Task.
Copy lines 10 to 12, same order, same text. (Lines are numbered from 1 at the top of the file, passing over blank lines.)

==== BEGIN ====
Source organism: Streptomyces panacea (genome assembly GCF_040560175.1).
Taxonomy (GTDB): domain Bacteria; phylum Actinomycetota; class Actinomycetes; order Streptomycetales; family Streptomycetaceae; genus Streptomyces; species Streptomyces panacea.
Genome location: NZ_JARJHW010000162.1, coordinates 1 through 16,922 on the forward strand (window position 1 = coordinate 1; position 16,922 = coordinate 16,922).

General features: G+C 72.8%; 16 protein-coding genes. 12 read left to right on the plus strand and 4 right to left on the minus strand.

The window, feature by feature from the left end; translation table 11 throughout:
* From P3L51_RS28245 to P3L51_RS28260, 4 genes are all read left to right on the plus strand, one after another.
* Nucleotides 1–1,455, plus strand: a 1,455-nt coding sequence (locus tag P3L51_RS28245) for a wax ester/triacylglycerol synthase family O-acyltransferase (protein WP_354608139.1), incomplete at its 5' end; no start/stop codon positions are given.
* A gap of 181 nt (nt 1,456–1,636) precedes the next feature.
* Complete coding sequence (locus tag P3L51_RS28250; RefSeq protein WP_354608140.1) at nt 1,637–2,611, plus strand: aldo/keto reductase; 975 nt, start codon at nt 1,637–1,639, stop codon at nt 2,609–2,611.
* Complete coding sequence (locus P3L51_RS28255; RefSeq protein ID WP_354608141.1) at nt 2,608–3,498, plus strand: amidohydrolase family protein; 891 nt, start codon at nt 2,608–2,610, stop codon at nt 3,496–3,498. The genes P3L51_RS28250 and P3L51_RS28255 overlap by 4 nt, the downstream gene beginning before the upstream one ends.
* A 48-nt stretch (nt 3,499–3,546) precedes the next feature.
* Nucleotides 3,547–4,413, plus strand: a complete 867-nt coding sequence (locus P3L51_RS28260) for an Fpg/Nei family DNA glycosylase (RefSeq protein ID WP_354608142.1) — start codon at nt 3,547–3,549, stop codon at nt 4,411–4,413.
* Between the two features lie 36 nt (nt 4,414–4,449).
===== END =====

* Complete coding sequence (locus P3L51_RS28255; RefSeq protein ID WP_354608141.1) at nt 2,608–3,498, plus strand: amidohydrolase family protein; 891 nt, start codon at nt 2,608–2,610, stop codon at nt 3,496–3,498. The genes P3L51_RS28250 and P3L51_RS28255 overlap by 4 nt, the downstream gene beginning before the upstream one ends.
* A 48-nt stretch (nt 3,499–3,546) precedes the next feature.
* Nucleotides 3,547–4,413, plus strand: a complete 867-nt coding sequence (locus P3L51_RS28260) for an Fpg/Nei family DNA glycosylase (RefSeq protein ID WP_354608142.1) — start codon at nt 3,547–3,549, stop codon at nt 4,411–4,413.